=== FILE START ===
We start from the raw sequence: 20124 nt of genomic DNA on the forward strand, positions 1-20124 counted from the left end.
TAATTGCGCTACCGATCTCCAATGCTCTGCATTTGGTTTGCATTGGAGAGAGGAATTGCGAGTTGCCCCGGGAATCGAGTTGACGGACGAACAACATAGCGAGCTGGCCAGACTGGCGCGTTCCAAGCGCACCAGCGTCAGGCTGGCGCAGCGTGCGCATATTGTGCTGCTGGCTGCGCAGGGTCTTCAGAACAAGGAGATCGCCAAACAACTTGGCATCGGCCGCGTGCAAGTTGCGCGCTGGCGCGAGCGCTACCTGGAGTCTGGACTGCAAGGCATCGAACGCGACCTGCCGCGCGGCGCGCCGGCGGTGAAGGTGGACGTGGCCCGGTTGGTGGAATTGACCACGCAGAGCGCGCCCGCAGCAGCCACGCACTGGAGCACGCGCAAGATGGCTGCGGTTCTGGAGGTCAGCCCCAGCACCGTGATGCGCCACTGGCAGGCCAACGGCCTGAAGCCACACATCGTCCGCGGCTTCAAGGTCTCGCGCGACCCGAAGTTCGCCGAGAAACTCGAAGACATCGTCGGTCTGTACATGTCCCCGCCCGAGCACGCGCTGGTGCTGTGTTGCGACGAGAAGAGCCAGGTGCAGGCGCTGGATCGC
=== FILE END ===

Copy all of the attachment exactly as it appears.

We start from the raw sequence: 20124 nt of genomic DNA on the forward strand, positions 1-20124 counted from the left end.
TAATTGCGCTACCGATCTCCAATGCTCTGCATTTGGTTTGCATTGGAGAGAGGAATTGCGAGTTGCCCCGGGAATCGAGTTGACGGACGAACAACATAGCGAGCTGGCCAGACTGGCGCGTTCCAAGCGCACCAGCGTCAGGCTGGCGCAGCGTGCGCATATTGTGCTGCTGGCTGCGCAGGGTCTTCAGAACAAGGAGATCGCCAAACAACTTGGCATCGGCCGCGTGCAAGTTGCGCGCTGGCGCGAGCGCTACCTGGAGTCTGGACTGCAAGGCATCGAACGCGACCTGCCGCGCGGCGCGCCGGCGGTGAAGGTGGACGTGGCCCGGTTGGTGGAATTGACCACGCAGAGCGCGCCCGCAGCAGCCACGCACTGGAGCACGCGCAAGATGGCTGCGGTTCTGGAGGTCAGCCCCAGCACCGTGATGCGCCACTGGCAGGCCAACGGCCTGAAGCCACACATCGTCCGCGGCTTCAAGGTCTCGCGCGACCCGAAGTTCGCCGAGAAACTCGAAGACATCGTCGGTCTGTACATGTCCCCGCCCGAGCACGCGCTGGTGCTGTGTTGCGACGAGAAGAGCCAGGTGCAGGCGCTGGATCGC